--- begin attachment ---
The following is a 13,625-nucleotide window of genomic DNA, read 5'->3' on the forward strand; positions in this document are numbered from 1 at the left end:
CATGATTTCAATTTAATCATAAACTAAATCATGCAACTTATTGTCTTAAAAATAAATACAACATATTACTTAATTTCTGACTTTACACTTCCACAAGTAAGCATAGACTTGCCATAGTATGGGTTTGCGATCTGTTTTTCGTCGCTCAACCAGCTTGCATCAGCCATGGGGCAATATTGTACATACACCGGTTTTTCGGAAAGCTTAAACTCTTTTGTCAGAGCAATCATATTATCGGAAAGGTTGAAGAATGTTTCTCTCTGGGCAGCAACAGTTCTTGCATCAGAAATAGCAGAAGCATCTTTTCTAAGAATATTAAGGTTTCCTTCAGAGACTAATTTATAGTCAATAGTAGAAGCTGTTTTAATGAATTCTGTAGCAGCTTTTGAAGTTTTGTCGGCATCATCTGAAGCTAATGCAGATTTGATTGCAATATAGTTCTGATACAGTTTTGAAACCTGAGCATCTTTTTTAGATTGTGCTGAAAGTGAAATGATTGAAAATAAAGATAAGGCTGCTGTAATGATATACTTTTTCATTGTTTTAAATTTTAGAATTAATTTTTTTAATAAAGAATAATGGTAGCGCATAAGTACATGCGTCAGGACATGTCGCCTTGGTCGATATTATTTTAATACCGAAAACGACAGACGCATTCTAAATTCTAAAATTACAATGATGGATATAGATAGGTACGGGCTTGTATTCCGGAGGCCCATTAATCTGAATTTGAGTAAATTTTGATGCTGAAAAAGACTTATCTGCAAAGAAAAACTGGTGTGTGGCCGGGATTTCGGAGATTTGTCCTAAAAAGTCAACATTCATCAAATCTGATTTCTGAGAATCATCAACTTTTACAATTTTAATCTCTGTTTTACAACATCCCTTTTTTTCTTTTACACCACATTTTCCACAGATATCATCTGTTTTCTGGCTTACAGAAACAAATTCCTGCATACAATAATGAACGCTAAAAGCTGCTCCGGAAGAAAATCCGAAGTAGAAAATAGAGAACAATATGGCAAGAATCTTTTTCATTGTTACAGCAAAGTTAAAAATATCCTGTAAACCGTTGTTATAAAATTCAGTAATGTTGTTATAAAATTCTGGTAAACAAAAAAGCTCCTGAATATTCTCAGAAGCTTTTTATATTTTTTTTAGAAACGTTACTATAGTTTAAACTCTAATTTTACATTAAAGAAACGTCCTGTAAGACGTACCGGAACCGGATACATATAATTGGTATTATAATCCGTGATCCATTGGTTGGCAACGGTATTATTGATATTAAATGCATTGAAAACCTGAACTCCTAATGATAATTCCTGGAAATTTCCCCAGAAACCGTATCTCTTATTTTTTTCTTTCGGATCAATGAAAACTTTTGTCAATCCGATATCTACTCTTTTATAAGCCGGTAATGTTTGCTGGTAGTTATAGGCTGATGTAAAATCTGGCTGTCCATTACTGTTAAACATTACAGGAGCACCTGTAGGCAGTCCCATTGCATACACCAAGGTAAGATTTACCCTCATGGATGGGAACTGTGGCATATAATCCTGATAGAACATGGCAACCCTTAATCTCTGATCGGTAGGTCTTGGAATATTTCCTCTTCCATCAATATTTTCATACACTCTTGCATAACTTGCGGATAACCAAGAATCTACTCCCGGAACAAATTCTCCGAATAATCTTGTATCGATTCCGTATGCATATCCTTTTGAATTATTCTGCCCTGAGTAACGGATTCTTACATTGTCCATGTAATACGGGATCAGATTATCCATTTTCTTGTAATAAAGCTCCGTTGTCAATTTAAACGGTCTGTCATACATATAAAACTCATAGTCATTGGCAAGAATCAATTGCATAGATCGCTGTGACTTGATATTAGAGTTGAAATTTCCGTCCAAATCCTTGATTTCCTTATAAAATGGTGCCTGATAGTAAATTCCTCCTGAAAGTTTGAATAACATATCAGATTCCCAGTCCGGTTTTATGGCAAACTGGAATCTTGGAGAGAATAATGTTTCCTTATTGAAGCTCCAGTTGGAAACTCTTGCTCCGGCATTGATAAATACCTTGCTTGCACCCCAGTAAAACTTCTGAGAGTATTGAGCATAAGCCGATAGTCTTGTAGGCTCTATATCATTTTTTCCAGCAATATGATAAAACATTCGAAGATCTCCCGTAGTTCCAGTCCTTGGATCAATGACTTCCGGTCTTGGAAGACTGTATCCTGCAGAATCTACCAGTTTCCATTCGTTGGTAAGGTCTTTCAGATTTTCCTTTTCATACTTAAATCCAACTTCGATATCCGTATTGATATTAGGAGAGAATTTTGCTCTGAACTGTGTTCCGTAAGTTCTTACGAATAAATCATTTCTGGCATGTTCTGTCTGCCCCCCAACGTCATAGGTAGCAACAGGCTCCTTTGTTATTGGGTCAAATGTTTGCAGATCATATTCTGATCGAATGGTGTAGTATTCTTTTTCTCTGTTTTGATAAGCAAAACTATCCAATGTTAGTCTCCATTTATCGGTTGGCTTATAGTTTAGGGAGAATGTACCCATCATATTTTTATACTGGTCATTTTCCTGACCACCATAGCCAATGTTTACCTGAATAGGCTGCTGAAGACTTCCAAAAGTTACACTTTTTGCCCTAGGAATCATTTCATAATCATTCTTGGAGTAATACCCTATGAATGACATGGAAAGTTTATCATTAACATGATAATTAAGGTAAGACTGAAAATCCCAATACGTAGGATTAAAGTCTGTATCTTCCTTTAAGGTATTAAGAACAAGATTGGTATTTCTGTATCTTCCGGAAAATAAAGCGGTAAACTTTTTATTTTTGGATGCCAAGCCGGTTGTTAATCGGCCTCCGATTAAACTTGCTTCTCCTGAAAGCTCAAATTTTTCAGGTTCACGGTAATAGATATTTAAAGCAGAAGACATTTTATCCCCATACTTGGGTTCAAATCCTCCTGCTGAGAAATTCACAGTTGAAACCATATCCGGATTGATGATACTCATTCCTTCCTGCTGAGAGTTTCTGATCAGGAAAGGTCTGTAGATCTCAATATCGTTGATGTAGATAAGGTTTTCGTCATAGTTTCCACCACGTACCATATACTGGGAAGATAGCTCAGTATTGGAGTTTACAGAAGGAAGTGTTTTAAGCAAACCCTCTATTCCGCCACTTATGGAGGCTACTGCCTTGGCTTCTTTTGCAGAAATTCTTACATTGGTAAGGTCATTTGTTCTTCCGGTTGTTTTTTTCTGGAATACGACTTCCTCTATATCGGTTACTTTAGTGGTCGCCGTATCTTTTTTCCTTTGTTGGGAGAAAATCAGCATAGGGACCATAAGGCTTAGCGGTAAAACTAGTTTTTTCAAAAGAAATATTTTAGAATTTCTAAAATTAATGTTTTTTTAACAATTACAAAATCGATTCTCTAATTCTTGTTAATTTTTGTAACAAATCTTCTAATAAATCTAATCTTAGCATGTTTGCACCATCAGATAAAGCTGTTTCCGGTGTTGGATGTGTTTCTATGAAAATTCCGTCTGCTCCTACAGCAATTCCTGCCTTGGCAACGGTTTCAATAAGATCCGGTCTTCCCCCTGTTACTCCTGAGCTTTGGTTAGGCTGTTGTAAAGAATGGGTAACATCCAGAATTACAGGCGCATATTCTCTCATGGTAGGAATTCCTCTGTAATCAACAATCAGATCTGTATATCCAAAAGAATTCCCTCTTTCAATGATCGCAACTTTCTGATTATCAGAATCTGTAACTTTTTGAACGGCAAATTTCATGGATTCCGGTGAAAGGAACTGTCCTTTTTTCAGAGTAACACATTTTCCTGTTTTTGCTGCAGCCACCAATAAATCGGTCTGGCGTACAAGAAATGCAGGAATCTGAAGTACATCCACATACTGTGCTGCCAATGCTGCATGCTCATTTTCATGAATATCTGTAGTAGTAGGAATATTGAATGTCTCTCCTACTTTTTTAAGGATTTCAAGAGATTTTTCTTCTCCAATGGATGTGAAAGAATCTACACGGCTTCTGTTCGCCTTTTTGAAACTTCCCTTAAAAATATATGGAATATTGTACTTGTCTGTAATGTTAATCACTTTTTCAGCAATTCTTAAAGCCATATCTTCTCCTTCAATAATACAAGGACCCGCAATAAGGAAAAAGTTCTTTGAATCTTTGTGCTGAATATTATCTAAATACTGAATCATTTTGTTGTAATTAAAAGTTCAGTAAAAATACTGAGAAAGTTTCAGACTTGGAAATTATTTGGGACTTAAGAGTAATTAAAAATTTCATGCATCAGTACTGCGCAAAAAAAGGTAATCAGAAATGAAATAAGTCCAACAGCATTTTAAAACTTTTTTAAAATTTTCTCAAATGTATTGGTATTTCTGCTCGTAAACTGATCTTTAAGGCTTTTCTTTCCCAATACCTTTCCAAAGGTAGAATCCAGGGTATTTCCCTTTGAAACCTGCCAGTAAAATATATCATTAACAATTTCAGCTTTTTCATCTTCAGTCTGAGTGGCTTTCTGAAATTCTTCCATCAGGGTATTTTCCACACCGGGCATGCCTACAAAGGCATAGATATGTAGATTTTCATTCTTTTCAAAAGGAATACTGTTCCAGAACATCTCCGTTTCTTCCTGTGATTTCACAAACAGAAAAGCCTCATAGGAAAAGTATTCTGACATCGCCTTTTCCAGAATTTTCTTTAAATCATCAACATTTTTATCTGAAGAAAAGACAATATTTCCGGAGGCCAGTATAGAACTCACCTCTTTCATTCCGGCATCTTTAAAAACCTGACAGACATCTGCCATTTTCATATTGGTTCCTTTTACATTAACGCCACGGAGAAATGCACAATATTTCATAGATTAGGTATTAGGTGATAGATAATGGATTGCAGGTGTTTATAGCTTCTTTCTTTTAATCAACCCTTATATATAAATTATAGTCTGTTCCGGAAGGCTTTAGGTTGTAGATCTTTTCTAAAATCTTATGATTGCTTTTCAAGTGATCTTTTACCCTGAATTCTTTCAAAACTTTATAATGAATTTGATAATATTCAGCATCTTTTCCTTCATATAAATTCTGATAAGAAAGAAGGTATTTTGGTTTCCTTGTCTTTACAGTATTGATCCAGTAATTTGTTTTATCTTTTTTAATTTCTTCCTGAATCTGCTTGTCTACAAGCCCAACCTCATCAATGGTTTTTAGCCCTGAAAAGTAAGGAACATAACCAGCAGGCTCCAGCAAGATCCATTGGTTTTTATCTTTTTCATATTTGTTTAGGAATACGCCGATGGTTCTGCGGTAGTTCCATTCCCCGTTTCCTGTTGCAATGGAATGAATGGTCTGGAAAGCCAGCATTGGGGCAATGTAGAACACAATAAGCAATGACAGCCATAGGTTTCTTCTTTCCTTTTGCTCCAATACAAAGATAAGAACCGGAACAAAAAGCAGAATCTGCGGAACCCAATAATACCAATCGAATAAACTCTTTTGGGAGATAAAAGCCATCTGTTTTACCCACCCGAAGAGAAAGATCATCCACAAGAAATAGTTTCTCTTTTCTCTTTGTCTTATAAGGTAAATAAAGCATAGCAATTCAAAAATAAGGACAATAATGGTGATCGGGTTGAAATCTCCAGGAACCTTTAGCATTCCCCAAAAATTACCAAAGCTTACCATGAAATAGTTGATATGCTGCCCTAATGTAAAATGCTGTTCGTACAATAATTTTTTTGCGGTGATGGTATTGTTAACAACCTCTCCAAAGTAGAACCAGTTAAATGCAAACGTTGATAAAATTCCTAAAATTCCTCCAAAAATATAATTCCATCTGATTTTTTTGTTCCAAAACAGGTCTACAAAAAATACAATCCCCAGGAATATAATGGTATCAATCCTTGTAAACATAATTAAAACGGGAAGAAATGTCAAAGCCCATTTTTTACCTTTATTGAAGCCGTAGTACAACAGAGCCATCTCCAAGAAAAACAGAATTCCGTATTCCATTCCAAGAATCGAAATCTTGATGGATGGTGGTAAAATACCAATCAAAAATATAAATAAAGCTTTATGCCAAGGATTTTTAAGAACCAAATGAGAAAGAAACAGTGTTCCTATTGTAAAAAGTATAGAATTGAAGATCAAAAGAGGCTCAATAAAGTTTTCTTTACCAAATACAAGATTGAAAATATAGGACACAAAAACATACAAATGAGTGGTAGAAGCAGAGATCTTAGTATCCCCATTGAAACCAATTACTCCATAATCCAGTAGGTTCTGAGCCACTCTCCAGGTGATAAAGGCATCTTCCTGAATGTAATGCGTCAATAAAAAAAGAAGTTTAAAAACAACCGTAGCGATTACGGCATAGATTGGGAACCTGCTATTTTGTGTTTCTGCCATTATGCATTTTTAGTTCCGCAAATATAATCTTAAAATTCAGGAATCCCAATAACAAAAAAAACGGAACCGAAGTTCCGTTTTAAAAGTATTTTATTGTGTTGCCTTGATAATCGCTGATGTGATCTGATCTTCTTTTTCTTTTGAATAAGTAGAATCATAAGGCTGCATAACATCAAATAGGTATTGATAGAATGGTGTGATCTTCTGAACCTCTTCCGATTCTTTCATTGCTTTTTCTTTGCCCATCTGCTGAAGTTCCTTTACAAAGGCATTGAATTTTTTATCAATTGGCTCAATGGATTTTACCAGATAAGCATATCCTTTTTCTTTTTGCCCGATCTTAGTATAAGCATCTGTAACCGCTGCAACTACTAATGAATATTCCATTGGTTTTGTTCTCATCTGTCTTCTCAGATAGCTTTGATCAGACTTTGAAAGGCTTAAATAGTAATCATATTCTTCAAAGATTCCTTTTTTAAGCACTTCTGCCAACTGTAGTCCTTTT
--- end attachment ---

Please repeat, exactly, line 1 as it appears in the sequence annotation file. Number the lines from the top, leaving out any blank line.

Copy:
The following is a 13,625-nucleotide window of genomic DNA, read 5'->3' on the forward strand; positions in this document are numbered from 1 at the left end: